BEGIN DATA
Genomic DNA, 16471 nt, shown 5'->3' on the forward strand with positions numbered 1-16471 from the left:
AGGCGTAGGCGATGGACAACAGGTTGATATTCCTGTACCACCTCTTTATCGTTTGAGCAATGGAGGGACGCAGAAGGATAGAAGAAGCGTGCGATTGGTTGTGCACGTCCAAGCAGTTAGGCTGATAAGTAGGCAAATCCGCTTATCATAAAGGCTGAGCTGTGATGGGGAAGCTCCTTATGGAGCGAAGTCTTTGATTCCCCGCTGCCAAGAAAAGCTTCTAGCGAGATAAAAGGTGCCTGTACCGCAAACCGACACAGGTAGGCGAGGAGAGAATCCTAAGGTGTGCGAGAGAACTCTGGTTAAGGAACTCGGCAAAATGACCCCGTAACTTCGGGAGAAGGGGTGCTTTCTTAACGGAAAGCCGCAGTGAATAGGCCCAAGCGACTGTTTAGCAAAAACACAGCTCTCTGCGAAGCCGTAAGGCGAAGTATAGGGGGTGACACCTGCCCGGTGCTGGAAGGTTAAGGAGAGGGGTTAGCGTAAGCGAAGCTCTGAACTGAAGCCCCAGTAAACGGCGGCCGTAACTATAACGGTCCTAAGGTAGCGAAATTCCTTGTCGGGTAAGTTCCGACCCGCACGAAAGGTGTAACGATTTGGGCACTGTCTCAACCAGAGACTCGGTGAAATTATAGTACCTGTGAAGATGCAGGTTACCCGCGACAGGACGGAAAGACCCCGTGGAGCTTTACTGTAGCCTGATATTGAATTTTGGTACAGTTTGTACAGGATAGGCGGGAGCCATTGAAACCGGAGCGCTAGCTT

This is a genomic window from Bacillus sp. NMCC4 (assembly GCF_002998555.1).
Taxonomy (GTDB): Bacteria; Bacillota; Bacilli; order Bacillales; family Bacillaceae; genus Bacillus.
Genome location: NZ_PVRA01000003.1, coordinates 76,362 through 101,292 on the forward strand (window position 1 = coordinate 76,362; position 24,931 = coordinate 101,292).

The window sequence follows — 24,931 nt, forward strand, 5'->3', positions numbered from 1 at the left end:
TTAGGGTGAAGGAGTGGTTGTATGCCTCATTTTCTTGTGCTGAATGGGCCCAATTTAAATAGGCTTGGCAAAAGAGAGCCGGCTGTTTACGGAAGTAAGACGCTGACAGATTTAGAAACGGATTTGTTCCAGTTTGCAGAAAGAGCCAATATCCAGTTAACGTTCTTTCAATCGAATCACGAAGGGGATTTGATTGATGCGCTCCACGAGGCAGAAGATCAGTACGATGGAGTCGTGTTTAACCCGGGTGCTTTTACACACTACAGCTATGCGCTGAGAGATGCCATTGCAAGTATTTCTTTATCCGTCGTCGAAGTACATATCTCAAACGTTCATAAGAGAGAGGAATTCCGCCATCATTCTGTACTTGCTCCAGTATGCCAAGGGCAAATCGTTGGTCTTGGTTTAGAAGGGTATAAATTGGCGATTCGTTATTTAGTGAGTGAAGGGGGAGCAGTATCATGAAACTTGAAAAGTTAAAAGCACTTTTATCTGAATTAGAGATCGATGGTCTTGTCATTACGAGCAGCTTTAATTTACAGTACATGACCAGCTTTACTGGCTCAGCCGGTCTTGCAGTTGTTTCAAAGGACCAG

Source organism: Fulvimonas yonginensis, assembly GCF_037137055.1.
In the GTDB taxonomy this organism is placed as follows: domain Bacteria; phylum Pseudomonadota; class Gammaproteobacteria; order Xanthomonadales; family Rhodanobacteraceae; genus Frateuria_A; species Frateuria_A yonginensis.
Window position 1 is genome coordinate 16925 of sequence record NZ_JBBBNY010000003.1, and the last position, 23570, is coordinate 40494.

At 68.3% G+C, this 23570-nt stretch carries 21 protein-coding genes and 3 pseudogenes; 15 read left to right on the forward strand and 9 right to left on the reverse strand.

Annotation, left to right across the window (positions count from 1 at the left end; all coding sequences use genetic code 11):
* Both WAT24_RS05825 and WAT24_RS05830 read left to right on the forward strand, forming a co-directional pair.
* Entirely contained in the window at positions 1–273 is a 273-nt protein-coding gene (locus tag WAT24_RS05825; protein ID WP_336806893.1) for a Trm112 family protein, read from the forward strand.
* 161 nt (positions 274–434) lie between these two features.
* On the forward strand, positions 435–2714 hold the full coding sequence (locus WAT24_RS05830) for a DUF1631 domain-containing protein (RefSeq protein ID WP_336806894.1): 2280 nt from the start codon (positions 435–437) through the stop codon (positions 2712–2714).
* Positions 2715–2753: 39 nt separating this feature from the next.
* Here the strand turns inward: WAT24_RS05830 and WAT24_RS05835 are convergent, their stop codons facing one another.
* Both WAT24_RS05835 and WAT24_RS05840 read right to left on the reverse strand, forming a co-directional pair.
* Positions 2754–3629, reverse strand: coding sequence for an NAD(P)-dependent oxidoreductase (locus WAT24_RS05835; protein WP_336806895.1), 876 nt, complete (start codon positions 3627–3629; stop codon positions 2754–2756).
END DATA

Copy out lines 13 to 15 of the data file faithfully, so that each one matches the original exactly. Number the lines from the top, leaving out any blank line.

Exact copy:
* Both WAT24_RS05825 and WAT24_RS05830 read left to right on the forward strand, forming a co-directional pair.
* Entirely contained in the window at positions 1–273 is a 273-nt protein-coding gene (locus tag WAT24_RS05825; protein ID WP_336806893.1) for a Trm112 family protein, read from the forward strand.
* 161 nt (positions 274–434) lie between these two features.